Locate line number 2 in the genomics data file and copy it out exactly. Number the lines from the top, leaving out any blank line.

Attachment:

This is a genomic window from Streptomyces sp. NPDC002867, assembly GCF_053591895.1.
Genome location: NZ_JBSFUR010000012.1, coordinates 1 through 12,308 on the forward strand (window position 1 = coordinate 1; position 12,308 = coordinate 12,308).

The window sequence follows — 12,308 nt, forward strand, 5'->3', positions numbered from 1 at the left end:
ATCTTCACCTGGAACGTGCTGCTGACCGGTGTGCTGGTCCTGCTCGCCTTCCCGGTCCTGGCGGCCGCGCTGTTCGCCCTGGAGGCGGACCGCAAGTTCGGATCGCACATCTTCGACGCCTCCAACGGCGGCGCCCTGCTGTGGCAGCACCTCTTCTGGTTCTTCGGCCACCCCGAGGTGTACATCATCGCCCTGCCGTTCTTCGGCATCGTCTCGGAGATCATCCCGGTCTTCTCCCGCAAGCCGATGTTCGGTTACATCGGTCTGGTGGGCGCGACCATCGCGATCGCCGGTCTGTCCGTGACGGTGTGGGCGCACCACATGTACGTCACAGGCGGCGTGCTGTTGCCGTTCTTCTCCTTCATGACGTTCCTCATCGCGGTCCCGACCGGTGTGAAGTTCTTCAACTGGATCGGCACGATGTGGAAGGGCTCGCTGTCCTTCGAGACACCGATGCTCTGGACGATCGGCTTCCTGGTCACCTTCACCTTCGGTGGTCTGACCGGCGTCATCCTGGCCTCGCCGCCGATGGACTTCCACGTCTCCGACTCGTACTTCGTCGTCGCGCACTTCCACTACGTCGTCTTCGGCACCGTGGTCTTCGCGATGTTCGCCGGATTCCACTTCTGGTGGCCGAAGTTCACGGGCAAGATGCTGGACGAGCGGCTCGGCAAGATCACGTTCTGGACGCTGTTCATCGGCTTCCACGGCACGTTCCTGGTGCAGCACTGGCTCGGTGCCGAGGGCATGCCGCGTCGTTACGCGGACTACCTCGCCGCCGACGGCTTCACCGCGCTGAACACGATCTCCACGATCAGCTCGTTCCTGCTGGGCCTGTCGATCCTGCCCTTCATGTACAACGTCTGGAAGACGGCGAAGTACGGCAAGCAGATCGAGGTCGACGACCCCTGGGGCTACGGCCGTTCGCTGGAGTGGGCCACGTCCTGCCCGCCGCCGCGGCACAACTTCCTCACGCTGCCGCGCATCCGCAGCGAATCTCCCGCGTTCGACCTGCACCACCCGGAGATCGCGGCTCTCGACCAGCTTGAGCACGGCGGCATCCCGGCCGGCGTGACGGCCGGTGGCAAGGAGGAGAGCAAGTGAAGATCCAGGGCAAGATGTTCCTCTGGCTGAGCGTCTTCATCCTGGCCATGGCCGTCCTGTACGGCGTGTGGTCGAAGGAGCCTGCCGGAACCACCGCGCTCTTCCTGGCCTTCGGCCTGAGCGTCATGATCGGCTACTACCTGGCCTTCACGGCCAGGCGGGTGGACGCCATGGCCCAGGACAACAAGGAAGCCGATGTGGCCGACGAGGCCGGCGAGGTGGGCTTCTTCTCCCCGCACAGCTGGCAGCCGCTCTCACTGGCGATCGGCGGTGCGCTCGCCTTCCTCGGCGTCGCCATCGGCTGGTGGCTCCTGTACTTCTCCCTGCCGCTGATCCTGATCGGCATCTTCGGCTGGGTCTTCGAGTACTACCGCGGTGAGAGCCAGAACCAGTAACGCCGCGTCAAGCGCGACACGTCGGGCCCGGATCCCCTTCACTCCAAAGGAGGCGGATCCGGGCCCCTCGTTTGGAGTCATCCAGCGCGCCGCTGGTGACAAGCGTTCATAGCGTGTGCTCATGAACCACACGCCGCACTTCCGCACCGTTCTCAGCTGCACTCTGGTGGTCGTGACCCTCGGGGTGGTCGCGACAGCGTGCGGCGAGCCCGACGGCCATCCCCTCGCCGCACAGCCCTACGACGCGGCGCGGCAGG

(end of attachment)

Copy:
Genome location: NZ_JBSFUR010000012.1, coordinates 1 through 12,308 on the forward strand (window position 1 = coordinate 1; position 12,308 = coordinate 12,308).